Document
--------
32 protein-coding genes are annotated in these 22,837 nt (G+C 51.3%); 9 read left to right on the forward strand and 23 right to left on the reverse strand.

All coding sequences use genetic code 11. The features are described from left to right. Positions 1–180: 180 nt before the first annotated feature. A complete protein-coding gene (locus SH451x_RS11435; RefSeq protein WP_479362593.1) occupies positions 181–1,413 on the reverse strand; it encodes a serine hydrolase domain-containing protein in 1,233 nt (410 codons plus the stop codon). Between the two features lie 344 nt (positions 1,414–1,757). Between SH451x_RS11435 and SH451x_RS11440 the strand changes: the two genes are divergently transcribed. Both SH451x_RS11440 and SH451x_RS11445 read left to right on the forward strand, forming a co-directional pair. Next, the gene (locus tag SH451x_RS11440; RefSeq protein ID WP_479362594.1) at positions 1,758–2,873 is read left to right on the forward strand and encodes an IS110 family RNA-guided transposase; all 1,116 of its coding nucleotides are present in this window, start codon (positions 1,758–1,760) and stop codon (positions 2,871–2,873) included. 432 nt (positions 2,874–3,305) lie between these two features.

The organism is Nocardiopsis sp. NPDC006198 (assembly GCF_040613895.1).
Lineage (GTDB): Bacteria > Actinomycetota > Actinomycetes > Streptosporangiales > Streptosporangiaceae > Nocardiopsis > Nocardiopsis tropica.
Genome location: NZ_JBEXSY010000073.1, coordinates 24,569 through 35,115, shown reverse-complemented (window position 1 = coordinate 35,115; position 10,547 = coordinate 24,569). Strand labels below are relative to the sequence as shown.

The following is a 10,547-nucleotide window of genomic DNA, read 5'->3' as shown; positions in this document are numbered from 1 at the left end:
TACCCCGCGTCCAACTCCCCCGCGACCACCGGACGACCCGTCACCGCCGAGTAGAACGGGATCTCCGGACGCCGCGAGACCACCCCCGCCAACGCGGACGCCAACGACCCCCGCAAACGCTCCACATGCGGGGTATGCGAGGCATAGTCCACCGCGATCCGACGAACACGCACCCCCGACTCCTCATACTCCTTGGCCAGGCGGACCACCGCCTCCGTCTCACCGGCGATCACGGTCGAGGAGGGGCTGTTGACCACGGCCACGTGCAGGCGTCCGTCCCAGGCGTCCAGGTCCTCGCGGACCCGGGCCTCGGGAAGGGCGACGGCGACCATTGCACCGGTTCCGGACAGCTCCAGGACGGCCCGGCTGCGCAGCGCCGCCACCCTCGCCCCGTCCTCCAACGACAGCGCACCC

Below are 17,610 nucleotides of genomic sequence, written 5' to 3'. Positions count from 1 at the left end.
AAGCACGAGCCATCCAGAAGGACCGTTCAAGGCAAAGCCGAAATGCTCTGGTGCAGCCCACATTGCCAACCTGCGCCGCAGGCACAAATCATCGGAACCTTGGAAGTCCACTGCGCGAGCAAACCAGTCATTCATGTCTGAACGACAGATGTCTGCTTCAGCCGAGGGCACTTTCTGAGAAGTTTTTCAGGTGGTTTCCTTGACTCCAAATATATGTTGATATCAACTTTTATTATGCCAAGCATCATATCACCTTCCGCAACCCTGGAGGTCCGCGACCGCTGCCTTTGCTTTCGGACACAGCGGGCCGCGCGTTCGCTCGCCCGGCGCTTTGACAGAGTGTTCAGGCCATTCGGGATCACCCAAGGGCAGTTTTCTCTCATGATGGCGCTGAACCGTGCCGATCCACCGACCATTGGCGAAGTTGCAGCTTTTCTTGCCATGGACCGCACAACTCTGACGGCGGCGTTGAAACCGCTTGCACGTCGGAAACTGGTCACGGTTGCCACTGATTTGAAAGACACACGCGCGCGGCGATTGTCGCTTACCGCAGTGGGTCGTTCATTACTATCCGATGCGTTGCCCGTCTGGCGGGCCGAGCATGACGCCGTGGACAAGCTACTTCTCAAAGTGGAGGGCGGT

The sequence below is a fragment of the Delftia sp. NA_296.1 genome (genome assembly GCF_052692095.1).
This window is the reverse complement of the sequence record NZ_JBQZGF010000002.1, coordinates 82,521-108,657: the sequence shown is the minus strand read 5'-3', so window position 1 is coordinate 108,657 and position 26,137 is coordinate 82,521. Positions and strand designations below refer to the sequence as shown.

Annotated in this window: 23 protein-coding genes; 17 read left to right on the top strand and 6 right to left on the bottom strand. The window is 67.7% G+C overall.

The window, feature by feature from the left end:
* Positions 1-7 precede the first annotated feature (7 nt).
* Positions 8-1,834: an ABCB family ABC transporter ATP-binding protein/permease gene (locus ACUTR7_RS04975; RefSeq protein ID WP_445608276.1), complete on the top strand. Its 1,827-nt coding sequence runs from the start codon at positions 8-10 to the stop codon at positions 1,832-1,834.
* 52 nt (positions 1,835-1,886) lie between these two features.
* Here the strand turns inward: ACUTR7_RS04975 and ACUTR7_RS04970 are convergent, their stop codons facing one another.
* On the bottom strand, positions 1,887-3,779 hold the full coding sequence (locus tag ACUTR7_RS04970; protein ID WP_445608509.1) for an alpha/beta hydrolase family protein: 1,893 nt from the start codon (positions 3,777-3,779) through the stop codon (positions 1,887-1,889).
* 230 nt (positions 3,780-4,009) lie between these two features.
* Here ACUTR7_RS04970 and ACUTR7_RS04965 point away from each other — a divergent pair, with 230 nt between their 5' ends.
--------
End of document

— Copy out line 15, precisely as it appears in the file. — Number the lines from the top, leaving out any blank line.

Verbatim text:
* Positions 8-1,834: an ABCB family ABC transporter ATP-binding protein/permease gene (locus ACUTR7_RS04975; RefSeq protein ID WP_445608276.1), complete on the top strand. Its 1,827-nt coding sequence runs from the start codon at positions 8-10 to the stop codon at positions 1,832-1,834.